Lawyers representing British Columbia's (BC) government were at the Canadian province's Court of Appeal last Tuesday attempting to overturn an earlier ruling which would effectively end anonymous gamete donation.
The lawsuit (reported in BioNews 608) was originally launched by a donor conceived woman, Olivia Pratten, who filed an affidavit arguing that the adoption laws discriminated against donor conceived people as they couldn't access similar information.
In May last year, BC Supreme Court judge Elaine Adair sided with Pratten and deemed the BC Adoption Act unconstitutional. In her judgment Madam Justice Adair said that people deprived of information regarding their genetic backgrounds suffer psychological harm. She granted an injunction to prohibit the destruction and disposal of donor records and gave the BC government 15 months to amend the Act to take into account the judgment.
The BC government is now contesting the ruling. Representing the government, Leah Greathead told the court that as BC adoption law is targeted specifically at adoptive children it does not address - and does not violate - the rights of donor conceived people.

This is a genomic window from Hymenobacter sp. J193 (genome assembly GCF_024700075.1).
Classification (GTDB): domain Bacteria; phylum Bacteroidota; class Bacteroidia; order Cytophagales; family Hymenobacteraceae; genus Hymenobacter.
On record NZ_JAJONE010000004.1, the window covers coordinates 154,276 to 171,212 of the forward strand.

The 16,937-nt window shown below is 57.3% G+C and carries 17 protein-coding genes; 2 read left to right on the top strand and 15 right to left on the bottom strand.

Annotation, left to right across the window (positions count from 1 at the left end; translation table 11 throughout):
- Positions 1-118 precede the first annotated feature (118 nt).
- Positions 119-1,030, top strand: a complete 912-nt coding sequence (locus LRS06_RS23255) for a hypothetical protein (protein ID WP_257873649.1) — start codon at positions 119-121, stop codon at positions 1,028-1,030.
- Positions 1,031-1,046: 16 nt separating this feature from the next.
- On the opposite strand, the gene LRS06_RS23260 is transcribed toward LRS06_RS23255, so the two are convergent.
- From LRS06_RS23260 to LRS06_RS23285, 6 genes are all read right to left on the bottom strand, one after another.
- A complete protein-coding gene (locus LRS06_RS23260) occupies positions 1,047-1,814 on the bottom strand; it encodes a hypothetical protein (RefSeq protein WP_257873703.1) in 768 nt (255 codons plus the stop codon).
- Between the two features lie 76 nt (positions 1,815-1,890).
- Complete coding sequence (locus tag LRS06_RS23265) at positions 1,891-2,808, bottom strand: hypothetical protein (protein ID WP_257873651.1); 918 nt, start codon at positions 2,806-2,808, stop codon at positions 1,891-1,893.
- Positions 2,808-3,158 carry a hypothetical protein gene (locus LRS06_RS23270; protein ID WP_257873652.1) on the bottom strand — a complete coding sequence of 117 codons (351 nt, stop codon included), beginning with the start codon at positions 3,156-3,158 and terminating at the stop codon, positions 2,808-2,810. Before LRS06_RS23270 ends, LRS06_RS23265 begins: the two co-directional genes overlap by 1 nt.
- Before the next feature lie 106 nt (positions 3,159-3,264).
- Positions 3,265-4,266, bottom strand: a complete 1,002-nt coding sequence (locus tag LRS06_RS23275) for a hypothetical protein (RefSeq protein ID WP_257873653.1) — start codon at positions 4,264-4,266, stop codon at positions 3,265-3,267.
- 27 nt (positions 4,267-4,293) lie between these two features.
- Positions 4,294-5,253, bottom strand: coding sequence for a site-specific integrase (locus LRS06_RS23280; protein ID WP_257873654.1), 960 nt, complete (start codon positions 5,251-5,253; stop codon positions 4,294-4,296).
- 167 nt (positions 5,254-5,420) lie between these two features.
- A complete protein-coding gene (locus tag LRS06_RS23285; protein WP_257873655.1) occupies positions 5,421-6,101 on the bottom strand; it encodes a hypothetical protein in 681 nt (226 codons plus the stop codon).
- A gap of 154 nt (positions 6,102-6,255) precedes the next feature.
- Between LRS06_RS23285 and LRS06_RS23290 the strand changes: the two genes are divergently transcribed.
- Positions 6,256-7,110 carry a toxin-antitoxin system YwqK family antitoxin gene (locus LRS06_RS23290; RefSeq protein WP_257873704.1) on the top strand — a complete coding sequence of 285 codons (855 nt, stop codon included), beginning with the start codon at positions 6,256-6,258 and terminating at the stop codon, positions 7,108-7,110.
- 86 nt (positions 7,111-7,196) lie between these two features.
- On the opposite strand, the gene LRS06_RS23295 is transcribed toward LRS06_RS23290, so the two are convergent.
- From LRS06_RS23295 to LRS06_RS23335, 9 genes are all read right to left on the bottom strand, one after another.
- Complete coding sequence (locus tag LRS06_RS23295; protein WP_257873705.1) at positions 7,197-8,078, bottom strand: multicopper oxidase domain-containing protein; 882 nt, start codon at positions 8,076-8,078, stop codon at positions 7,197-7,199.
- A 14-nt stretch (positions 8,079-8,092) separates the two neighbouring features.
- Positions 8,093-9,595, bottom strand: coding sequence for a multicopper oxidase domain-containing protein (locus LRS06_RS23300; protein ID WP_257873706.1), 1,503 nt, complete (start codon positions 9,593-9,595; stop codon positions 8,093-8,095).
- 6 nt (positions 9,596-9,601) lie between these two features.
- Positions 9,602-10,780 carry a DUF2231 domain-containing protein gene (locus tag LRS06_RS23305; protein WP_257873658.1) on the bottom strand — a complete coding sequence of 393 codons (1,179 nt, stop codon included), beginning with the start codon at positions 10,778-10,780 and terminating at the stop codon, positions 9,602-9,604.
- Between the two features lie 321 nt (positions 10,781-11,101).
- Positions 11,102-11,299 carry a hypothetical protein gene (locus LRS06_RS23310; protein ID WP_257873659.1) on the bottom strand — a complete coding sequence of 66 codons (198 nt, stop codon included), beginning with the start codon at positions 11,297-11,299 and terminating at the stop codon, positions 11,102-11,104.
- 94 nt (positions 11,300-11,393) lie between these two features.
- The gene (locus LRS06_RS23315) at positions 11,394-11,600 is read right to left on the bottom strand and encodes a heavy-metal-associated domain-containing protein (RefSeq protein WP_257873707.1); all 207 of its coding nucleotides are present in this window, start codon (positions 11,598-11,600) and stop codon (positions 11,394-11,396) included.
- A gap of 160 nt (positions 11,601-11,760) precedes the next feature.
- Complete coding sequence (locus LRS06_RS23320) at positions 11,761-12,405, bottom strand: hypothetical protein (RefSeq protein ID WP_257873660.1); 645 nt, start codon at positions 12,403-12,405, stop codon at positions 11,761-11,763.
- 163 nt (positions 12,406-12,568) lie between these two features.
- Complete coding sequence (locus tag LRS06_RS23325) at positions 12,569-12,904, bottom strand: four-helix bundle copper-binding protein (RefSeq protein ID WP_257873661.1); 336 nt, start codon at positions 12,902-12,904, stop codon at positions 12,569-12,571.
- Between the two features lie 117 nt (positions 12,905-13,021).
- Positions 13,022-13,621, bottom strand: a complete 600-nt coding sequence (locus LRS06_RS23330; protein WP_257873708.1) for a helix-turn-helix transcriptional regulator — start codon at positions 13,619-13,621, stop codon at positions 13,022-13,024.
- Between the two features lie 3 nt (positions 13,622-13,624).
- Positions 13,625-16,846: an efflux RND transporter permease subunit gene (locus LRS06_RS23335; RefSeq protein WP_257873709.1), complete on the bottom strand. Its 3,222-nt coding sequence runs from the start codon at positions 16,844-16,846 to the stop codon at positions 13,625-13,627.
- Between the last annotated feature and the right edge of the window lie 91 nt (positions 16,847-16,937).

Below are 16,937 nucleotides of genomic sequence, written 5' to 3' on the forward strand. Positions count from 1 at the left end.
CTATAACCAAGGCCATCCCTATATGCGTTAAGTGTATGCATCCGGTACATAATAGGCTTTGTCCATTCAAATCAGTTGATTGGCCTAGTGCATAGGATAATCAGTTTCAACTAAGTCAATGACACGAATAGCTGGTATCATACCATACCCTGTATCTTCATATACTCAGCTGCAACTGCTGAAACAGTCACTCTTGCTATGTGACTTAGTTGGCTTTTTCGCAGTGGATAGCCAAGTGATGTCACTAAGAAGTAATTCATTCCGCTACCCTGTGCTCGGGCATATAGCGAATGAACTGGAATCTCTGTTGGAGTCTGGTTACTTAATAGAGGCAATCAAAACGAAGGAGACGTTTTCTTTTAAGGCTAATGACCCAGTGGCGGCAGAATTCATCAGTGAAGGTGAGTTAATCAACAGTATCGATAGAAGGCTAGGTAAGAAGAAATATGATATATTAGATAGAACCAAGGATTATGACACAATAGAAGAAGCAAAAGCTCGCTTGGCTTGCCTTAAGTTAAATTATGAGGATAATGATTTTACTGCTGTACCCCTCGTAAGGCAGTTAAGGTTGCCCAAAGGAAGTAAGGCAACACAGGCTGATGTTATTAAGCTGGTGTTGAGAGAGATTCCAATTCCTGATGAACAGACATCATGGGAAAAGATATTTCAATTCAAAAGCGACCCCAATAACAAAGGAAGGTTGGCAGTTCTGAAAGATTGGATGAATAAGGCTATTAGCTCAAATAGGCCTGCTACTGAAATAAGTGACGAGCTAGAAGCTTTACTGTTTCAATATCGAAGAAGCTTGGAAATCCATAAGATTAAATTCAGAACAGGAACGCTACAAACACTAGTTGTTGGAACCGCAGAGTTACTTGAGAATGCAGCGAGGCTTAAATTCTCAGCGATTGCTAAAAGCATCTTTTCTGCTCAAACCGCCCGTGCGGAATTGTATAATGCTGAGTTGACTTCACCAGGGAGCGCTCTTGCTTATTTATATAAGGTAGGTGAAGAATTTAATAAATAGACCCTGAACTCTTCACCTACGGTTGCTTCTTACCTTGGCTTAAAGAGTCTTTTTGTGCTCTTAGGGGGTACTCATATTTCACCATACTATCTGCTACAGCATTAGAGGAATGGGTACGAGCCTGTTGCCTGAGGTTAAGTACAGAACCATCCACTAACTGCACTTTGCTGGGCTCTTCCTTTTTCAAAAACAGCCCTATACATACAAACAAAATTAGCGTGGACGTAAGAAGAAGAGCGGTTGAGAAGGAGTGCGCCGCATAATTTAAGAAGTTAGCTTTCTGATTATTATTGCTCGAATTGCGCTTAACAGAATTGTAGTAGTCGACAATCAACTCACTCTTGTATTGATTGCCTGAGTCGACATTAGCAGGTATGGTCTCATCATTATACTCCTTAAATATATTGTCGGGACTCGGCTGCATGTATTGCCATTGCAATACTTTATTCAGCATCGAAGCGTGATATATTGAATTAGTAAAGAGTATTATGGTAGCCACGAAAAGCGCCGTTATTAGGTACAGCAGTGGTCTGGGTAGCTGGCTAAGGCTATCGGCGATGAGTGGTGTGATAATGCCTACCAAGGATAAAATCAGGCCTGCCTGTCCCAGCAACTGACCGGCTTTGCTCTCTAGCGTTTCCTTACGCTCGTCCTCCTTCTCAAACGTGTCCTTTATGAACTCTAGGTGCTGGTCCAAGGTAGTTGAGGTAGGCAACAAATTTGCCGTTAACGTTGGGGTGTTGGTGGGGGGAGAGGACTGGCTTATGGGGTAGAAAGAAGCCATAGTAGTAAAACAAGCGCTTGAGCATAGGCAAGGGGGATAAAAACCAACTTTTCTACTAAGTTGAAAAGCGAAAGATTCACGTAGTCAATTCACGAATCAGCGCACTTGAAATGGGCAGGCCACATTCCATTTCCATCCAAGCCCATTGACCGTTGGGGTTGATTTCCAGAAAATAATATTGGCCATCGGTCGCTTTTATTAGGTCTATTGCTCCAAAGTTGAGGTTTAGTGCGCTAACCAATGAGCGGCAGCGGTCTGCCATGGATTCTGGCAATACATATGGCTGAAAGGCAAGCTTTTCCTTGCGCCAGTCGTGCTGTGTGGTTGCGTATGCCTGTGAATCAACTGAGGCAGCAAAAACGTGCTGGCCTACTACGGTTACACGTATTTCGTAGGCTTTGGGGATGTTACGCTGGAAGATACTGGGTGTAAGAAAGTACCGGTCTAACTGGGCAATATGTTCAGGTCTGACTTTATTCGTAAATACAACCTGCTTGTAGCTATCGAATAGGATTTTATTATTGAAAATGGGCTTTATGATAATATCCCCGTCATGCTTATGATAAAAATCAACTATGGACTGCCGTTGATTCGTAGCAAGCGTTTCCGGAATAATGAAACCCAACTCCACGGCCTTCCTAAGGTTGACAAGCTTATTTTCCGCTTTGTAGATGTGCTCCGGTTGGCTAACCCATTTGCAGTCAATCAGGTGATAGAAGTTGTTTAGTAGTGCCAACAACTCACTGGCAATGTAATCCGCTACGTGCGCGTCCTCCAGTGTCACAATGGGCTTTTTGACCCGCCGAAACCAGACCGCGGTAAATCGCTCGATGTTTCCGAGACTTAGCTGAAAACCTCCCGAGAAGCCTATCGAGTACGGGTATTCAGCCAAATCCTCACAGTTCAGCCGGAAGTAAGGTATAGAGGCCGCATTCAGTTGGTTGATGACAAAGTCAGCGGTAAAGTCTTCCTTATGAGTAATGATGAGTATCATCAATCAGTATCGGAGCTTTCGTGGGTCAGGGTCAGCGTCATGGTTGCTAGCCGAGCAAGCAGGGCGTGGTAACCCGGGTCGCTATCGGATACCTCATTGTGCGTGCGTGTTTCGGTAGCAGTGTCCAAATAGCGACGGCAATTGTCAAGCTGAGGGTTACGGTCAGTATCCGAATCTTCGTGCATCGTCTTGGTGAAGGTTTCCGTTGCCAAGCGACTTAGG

Joseph Arvay, representing Ms Pratten, countered that 'the legislative scheme is discriminatory when it provides benefit to adoptive people ... because they have real needs [to know their genetic heritage and medical history] and deny benefits to those who have the same needs'.
Ms Greathead also told the court that there had been a marked improvement in the attitudes of sperm banks to this issue over the last 30 years and that many now allowed for donor conceived people to find out about their biological fathers.
But in an interview outside the court during a break in proceedings, Ms Pratten told the Vancouver Sun that 'just because people are voluntarily doing some things in certain cases, doesn't mean anyone is obligated to. The thing is, there is a complete void in the law. That's why this [case] has come forward'.
The Supreme Court's earlier ruling was not retroactive and information regarding sperm and egg donations carried out prior to the judgment would not be made available without the donor's consent.
Donor anonymity was removed in the UK in April 2005 with the introduction of an amendment to the Human Fertilisation and Embryology Act enabling donor conceived children to access identifying information about their biological parents once they were 18 years old. Other countries, including Sweden, Holland, and parts of Australia no longer allow donor anonymity.